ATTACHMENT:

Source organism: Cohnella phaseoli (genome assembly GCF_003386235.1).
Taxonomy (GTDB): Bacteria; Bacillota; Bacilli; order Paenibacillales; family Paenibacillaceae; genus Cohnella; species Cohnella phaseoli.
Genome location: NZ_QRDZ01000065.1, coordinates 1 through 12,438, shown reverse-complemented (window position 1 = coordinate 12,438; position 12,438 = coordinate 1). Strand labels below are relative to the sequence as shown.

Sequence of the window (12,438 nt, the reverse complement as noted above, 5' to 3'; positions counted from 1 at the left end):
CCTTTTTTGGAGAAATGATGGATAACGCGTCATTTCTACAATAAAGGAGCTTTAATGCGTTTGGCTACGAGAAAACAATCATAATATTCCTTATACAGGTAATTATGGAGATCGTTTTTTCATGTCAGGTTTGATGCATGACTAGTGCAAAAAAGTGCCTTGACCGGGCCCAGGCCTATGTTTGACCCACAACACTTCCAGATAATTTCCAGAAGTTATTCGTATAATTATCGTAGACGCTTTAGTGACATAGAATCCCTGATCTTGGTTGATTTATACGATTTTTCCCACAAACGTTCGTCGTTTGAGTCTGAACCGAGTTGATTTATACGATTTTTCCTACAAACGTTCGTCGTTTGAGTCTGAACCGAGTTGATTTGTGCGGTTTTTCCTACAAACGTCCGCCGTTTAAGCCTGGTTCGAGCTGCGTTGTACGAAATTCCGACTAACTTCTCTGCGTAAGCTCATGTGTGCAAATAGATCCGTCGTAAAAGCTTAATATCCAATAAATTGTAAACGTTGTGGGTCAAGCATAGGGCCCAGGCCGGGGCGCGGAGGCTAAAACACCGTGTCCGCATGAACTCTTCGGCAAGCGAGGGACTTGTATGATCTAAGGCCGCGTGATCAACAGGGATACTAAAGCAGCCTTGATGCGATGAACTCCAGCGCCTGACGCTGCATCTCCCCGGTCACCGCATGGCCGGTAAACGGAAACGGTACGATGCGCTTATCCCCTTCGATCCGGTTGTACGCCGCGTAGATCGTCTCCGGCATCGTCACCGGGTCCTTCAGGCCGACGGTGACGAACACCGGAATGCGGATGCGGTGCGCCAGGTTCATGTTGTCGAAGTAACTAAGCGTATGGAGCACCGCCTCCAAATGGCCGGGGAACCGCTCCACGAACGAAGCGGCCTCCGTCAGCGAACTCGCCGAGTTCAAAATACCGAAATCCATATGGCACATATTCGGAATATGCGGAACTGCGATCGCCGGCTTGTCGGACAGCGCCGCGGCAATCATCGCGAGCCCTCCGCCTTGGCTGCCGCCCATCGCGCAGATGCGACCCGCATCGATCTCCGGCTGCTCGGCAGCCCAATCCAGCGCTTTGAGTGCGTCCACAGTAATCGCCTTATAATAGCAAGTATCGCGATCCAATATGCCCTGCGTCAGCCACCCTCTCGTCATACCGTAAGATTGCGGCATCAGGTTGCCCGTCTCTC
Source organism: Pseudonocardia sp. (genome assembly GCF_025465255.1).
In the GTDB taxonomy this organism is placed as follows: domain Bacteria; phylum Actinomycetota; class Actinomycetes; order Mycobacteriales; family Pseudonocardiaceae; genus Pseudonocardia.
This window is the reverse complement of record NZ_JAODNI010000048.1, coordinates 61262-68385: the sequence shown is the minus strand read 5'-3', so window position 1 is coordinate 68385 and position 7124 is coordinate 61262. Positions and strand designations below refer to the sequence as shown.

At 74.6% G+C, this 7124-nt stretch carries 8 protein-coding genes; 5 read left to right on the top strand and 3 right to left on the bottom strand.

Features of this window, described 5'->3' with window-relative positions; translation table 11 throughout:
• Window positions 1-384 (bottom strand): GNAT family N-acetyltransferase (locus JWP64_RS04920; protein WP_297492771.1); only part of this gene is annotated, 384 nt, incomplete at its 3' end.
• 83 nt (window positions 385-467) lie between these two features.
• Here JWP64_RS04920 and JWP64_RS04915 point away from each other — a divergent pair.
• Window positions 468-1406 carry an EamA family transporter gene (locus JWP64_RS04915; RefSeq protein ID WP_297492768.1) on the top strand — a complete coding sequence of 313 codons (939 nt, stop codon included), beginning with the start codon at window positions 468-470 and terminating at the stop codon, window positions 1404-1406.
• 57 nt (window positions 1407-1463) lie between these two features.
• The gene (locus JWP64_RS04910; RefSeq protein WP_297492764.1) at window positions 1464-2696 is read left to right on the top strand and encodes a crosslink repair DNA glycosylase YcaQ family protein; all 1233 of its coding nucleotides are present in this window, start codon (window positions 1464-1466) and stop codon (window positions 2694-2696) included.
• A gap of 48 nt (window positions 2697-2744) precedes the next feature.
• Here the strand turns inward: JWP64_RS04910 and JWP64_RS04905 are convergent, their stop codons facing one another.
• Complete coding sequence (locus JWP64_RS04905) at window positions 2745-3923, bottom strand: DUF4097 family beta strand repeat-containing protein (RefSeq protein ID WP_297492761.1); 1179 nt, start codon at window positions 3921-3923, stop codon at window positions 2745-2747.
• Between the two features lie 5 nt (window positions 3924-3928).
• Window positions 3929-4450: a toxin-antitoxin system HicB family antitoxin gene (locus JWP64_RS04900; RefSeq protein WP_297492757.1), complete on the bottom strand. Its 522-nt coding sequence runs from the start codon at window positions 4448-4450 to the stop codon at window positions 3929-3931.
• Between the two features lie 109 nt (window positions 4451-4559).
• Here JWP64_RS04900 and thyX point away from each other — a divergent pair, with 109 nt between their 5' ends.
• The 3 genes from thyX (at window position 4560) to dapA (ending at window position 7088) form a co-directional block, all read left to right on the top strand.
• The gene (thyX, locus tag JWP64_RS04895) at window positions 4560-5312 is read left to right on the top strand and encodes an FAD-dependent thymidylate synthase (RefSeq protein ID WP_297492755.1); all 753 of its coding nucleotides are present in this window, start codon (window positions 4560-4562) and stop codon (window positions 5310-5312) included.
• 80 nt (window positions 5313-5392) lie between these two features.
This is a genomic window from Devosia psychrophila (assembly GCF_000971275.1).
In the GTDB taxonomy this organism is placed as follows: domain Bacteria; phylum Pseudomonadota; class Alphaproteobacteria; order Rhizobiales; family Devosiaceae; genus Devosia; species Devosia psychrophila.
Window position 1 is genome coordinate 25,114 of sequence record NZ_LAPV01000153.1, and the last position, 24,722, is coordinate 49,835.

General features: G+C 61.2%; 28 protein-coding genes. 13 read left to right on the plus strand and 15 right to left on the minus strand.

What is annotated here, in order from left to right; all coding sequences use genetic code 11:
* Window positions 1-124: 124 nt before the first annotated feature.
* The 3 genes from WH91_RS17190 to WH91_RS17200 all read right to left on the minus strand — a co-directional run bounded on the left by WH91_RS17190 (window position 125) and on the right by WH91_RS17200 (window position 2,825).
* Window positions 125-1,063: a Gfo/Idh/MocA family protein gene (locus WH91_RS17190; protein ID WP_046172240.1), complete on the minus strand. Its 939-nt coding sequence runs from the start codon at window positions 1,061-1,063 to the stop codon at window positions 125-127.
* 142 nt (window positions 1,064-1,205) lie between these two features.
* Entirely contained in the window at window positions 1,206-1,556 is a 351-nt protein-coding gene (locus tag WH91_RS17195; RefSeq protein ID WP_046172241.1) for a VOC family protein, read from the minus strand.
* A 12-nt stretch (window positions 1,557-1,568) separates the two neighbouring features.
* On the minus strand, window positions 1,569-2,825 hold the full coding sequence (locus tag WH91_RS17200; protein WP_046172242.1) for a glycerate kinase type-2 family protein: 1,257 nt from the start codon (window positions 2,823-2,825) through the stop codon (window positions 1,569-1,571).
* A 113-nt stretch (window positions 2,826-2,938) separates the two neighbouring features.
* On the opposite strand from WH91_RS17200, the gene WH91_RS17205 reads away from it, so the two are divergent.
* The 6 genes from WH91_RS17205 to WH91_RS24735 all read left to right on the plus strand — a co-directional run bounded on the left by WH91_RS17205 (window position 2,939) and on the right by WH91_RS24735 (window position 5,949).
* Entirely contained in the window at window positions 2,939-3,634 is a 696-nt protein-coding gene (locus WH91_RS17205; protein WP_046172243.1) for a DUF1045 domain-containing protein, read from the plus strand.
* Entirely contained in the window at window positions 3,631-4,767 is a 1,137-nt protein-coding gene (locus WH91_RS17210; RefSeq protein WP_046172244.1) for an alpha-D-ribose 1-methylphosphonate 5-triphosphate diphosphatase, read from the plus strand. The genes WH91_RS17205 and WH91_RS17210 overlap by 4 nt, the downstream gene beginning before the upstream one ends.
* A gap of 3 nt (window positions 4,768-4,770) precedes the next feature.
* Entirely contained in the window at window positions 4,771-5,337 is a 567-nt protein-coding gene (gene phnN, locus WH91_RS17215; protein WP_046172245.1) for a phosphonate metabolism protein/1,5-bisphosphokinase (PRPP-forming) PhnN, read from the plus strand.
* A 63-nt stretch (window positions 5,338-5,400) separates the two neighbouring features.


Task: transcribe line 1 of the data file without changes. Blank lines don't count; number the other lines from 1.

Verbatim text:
Source organism: Cohnella phaseoli (genome assembly GCF_003386235.1).